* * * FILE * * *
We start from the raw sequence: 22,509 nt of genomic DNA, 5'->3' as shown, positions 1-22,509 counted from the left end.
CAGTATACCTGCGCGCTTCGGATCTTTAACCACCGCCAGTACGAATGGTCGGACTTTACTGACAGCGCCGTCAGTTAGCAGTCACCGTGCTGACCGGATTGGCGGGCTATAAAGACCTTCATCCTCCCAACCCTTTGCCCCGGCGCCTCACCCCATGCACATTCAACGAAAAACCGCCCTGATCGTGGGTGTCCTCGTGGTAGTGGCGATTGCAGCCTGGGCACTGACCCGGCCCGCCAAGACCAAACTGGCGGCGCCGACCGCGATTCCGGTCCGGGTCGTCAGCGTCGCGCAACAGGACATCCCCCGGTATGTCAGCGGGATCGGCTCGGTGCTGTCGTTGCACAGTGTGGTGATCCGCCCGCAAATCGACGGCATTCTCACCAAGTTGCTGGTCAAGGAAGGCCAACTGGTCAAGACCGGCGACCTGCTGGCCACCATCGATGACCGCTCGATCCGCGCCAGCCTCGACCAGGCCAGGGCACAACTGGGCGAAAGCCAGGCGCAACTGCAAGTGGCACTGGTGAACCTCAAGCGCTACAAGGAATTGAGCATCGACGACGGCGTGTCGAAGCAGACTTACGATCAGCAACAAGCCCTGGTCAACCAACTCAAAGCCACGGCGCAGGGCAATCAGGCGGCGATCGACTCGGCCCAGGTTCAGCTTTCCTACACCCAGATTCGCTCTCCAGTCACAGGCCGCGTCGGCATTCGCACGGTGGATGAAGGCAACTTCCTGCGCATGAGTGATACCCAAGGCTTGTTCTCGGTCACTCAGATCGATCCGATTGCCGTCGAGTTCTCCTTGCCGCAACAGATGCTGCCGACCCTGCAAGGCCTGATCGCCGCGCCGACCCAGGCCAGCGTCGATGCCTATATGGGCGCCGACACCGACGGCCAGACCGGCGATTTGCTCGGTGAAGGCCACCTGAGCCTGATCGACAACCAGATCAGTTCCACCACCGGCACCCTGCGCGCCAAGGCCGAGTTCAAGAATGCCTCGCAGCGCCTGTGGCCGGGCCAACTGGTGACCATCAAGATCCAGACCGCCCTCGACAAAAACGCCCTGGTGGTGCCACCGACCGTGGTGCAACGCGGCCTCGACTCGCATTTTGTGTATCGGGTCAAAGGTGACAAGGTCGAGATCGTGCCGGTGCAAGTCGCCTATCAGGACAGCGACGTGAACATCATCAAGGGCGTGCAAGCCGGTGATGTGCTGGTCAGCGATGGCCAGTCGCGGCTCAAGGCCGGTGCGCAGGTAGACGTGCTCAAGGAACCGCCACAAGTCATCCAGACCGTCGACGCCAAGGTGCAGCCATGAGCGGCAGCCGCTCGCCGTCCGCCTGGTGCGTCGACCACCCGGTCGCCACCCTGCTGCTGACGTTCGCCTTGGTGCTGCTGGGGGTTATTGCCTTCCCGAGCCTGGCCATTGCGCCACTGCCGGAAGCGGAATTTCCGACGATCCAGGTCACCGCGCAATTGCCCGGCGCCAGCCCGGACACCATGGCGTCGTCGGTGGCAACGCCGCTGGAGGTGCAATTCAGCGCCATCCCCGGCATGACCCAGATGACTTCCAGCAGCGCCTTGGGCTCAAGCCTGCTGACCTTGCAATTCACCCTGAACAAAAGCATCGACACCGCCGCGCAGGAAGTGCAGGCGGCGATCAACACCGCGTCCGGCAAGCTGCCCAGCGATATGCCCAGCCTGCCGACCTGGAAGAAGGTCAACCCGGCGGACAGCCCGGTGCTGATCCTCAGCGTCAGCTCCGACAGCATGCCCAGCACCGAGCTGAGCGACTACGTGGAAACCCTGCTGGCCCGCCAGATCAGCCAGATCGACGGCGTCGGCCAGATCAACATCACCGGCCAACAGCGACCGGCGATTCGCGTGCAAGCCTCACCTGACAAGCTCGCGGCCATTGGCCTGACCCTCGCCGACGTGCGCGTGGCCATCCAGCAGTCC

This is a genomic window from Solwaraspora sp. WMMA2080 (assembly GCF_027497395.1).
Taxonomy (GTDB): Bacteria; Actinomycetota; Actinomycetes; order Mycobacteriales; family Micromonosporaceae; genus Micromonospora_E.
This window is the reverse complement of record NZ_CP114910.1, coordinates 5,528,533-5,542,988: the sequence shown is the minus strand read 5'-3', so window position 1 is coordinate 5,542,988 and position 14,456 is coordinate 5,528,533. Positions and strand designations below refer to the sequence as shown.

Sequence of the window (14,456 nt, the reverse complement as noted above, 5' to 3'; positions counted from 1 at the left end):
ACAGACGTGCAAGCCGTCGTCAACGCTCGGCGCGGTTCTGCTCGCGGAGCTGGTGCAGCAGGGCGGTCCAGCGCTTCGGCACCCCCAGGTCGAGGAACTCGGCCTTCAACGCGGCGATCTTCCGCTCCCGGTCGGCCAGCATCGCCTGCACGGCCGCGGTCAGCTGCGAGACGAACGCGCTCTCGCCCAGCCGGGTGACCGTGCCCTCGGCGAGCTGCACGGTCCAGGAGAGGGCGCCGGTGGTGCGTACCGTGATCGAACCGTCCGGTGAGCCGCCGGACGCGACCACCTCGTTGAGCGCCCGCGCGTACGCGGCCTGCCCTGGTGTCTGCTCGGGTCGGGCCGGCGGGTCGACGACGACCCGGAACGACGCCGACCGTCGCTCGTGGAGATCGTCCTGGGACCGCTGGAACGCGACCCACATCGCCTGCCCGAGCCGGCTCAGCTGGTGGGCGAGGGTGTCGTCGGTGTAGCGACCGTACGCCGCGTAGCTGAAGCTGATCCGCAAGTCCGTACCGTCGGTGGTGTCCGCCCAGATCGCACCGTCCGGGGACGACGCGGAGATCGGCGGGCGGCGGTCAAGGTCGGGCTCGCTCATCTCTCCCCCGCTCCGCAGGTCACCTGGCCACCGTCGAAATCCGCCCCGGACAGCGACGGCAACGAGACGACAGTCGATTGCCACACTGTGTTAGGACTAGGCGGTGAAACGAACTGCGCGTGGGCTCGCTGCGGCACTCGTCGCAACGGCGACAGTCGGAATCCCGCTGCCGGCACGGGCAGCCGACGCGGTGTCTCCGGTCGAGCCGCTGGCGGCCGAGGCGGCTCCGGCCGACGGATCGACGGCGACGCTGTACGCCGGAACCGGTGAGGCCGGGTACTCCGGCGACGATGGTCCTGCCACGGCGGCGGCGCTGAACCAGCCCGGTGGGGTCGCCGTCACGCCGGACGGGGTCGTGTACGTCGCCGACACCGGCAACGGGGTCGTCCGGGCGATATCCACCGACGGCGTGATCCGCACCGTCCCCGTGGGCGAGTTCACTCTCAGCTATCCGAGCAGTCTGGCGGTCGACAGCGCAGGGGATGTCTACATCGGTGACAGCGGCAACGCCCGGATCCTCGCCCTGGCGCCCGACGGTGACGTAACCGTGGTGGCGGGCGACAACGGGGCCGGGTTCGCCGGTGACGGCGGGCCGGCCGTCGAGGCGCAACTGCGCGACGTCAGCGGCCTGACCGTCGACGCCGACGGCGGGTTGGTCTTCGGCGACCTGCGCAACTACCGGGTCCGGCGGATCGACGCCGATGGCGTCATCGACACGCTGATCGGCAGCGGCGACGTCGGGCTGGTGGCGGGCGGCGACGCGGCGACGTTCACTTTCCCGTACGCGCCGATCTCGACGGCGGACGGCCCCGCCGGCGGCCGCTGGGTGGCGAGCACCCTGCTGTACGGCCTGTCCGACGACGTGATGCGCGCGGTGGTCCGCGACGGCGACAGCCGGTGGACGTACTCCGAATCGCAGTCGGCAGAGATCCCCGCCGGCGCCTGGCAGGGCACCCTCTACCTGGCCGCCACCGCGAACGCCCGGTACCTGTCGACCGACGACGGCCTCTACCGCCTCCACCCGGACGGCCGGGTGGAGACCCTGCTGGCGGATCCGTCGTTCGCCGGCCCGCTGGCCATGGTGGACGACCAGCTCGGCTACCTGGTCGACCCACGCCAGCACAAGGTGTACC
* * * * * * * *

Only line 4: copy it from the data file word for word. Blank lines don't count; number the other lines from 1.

Taxonomy (GTDB): Bacteria; Actinomycetota; Actinomycetes; order Mycobacteriales; family Micromonosporaceae; genus Micromonospora_E.